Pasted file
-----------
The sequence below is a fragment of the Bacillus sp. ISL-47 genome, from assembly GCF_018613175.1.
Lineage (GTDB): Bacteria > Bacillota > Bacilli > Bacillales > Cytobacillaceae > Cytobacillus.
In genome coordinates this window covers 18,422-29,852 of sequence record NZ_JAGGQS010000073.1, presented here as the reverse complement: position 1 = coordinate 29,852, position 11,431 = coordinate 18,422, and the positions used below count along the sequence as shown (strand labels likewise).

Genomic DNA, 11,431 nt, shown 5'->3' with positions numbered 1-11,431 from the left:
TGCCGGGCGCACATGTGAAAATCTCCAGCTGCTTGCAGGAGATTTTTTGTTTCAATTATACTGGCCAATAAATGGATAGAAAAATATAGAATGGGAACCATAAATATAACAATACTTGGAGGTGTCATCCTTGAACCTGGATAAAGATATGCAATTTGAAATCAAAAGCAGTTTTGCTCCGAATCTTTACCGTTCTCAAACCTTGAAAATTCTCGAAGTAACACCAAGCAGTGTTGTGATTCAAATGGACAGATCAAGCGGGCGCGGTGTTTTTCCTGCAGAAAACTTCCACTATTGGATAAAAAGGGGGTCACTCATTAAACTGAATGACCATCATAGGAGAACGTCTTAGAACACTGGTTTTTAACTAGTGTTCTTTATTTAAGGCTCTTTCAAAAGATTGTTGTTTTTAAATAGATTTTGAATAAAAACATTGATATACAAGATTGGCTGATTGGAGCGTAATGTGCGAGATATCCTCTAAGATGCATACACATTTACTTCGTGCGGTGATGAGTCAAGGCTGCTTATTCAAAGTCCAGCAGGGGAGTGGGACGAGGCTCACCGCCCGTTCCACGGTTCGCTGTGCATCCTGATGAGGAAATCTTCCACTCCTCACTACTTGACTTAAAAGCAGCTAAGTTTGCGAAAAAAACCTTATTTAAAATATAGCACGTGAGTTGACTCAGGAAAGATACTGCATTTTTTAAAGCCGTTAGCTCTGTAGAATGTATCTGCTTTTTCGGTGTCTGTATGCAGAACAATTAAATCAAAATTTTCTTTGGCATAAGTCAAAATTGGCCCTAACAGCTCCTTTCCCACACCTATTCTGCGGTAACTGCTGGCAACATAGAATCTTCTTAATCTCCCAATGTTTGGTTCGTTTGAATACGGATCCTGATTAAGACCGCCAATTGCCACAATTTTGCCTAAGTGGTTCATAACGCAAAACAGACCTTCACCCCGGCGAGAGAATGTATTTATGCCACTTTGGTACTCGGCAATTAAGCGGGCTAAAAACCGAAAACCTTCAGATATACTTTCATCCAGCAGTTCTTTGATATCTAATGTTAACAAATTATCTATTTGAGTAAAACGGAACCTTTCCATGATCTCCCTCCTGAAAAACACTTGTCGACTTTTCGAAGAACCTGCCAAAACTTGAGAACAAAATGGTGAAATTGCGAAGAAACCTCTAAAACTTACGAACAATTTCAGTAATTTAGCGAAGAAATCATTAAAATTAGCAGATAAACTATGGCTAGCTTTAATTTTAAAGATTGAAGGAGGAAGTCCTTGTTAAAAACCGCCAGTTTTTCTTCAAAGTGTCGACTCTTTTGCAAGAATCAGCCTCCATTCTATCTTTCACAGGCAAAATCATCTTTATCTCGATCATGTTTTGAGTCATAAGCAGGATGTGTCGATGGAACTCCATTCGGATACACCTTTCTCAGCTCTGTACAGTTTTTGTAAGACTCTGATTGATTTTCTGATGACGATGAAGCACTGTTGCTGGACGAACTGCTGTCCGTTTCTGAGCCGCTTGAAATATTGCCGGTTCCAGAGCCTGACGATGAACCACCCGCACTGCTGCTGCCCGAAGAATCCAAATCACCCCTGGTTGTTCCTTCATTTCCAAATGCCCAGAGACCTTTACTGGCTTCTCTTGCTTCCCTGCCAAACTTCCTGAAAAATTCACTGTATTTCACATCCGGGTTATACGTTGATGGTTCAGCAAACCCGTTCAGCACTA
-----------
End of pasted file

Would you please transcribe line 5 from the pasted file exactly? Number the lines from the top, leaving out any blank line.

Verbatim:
TGCCGGGCGCACATGTGAAAATCTCCAGCTGCTTGCAGGAGATTTTTTGTTTCAATTATACTGGCCAATAAATGGATAGAAAAATATAGAATGGGAACCATAAATATAACAATACTTGGAGGTGTCATCCTTGAACCTGGATAAAGATATGCAATTTGAAATCAAAAGCAGTTTTGCTCCGAATCTTTACCGTTCTCAAACCTTGAAAATTCTCGAAGTAACACCAAGCAGTGTTGTGATTCAAATGGACAGATCAAGCGGGCGCGGTGTTTTTCCTGCAGAAAACTTCCACTATTGGATAAAAAGGGGGTCACTCATTAAACTGAATGACCATCATAGGAGAACGTCTTAGAACACTGGTTTTTAACTAGTGTTCTTTATTTAAGGCTCTTTCAAAAGATTGTTGTTTTTAAATAGATTTTGAATAAAAACATTGATATACAAGATTGGCTGATTGGAGCGTAATGTGCGAGATATCCTCTAAGATGCATACACATTTACTTCGTGCGGTGATGAGTCAAGGCTGCTTATTCAAAGTCCAGCAGGGGAGTGGGACGAGGCTCACCGCCCGTTCCACGGTTCGCTGTGCATCCTGATGAGGAAATCTTCCACTCCTCACTACTTGACTTAAAAGCAGCTAAGTTTGCGAAAAAAACCTTATTTAAAATATAGCACGTGAGTTGACTCAGGAAAGATACTGCATTTTTTAAAGCCGTTAGCTCTGTAGAATGTATCTGCTTTTTCGGTGTCTGTATGCAGAACAATTAAATCAAAATTTTCTTTGGCATAAGTCAAAATTGGCCCTAACAGCTCCTTTCCCACACCTATTCTGCGGTAACTGCTGGCAACATAGAATCTTCTTAATCTCCCAATGTTTGGTTCGTTTGAATACGGATCCTGATTAAGACCGCCAATTGCCACAATTTTGCCTAAGTGGTTCATAACGCAAAACAGACCTTCACCCCGGCGAGAGAATGTATTTATGCCACTTTGGTACTCGGCAATTAAGCGGGCTAAAAACCGAAAACCTTCAGATATACTTTCATCCAGCAGTTCTTTGATATCTAATGTTAACAAATTATCTATTTGAGTAAAACGGAACCTTTCCATGATCTCCCTCCTGAAAAACACTTGTCGACTTTTCGAAGAACCTGCCAAAACTTGAGAACAAAATGGTGAAATTGCGAAGAAACCTCTAAAACTTACGAACAATTTCAGTAATTTAGCGAAGAAATCATTAAAATTAGCAGATAAACTATGGCTAGCTTTAATTTTAAAGATTGAAGGAGGAAGTCCTTGTTAAAAACCGCCAGTTTTTCTTCAAAGTGTCGACTCTTTTGCAAGAATCAGCCTCCATTCTATCTTTCACAGGCAAAATCATCTTTATCTCGATCATGTTTTGAGTCATAAGCAGGATGTGTCGATGGAACTCCATTCGGATACACCTTTCTCAGCTCTGTACAGTTTTTGTAAGACTCTGATTGATTTTCTGATGACGATGAAGCACTGTTGCTGGACGAACTGCTGTCCGTTTCTGAGCCGCTTGAAATATTGCCGGTTCCAGAGCCTGACGATGAACCACCCGCACTGCTGCTGCCCGAAGAATCCAAATCACCCCTGGTTGTTCCTTCATTTCCAAATGCCCAGAGACCTTTACTGGCTTCTCTTGCTTCCCTGCCAAACTTCCTGAAAAATTCACTGTATTTCACATCCGGGTTATACGTTGATGGTTCAGCAAACCCGTTCAGCACTA